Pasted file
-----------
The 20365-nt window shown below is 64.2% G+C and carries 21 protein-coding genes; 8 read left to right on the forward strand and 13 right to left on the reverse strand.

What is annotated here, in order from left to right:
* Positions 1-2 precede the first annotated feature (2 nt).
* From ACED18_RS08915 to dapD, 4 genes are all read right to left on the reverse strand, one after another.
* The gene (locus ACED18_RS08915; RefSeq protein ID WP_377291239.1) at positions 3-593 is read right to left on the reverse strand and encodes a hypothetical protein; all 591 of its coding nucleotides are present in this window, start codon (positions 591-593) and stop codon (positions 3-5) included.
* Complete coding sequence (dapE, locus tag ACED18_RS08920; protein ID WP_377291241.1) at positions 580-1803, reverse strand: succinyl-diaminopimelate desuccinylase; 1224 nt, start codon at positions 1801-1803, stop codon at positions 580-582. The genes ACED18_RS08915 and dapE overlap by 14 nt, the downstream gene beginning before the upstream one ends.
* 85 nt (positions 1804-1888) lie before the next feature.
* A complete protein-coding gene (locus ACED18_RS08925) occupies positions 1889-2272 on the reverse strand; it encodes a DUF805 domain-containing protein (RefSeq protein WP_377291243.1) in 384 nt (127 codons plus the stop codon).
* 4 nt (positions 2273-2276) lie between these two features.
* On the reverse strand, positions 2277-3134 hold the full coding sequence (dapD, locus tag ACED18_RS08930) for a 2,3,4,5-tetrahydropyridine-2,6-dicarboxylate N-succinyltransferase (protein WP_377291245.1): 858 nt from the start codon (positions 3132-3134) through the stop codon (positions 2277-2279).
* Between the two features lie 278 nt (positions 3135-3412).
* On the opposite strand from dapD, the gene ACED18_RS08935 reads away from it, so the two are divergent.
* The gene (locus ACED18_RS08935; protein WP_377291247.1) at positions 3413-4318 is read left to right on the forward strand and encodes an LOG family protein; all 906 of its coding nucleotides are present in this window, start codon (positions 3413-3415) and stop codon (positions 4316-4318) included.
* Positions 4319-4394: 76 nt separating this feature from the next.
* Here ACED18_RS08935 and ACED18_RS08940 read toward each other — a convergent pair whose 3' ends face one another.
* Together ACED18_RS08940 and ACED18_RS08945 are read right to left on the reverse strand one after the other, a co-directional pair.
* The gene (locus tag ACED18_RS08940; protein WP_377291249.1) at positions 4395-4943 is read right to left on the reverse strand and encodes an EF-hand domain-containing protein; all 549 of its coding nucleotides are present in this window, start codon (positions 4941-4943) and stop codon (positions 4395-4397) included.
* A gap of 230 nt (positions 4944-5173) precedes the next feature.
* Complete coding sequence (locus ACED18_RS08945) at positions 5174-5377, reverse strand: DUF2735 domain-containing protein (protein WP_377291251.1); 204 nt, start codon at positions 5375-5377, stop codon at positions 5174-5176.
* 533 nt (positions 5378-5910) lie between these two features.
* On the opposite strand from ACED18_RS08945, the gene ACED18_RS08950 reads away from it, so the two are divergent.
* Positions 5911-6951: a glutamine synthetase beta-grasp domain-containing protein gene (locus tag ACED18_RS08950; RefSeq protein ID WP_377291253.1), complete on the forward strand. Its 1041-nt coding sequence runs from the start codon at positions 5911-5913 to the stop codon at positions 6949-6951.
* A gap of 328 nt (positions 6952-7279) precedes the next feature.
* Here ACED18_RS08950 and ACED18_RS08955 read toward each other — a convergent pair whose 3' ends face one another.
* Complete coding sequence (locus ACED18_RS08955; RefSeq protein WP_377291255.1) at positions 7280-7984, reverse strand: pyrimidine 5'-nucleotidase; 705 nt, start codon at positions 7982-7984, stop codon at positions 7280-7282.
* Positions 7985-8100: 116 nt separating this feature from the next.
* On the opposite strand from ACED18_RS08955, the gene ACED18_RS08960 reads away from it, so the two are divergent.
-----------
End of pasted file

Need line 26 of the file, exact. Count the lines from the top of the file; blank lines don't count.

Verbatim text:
* Positions 7985-8100: 116 nt separating this feature from the next.